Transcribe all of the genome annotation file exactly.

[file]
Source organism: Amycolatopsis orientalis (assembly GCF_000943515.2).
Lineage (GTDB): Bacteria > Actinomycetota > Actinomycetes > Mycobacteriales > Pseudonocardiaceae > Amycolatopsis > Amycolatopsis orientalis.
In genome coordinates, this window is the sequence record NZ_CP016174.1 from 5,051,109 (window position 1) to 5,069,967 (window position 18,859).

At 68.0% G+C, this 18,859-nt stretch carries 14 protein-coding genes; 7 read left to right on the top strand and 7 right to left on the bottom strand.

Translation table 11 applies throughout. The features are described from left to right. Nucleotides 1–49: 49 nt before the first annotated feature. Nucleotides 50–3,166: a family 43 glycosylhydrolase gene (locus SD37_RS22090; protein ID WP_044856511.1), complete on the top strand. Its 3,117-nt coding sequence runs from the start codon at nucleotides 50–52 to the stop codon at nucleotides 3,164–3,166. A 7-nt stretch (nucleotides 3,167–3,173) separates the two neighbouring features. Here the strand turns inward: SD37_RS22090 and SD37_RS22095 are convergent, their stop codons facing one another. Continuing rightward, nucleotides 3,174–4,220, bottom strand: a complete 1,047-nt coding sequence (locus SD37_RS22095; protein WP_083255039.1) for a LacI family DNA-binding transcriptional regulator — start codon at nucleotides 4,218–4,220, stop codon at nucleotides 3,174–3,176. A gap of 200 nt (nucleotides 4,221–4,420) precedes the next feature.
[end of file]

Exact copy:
Source organism: Amycolatopsis orientalis (assembly GCF_000943515.2).
Lineage (GTDB): Bacteria > Actinomycetota > Actinomycetes > Mycobacteriales > Pseudonocardiaceae > Amycolatopsis > Amycolatopsis orientalis.
In genome coordinates, this window is the sequence record NZ_CP016174.1 from 5,051,109 (window position 1) to 5,069,967 (window position 18,859).

At 68.0% G+C, this 18,859-nt stretch carries 14 protein-coding genes; 7 read left to right on the top strand and 7 right to left on the bottom strand.

Translation table 11 applies throughout. The features are described from left to right. Nucleotides 1–49: 49 nt before the first annotated feature. Nucleotides 50–3,166: a family 43 glycosylhydrolase gene (locus SD37_RS22090; protein ID WP_044856511.1), complete on the top strand. Its 3,117-nt coding sequence runs from the start codon at nucleotides 50–52 to the stop codon at nucleotides 3,164–3,166. A 7-nt stretch (nucleotides 3,167–3,173) separates the two neighbouring features. Here the strand turns inward: SD37_RS22090 and SD37_RS22095 are convergent, their stop codons facing one another. Continuing rightward, nucleotides 3,174–4,220, bottom strand: a complete 1,047-nt coding sequence (locus SD37_RS22095; protein WP_083255039.1) for a LacI family DNA-binding transcriptional regulator — start codon at nucleotides 4,218–4,220, stop codon at nucleotides 3,174–3,176. A gap of 200 nt (nucleotides 4,221–4,420) precedes the next feature.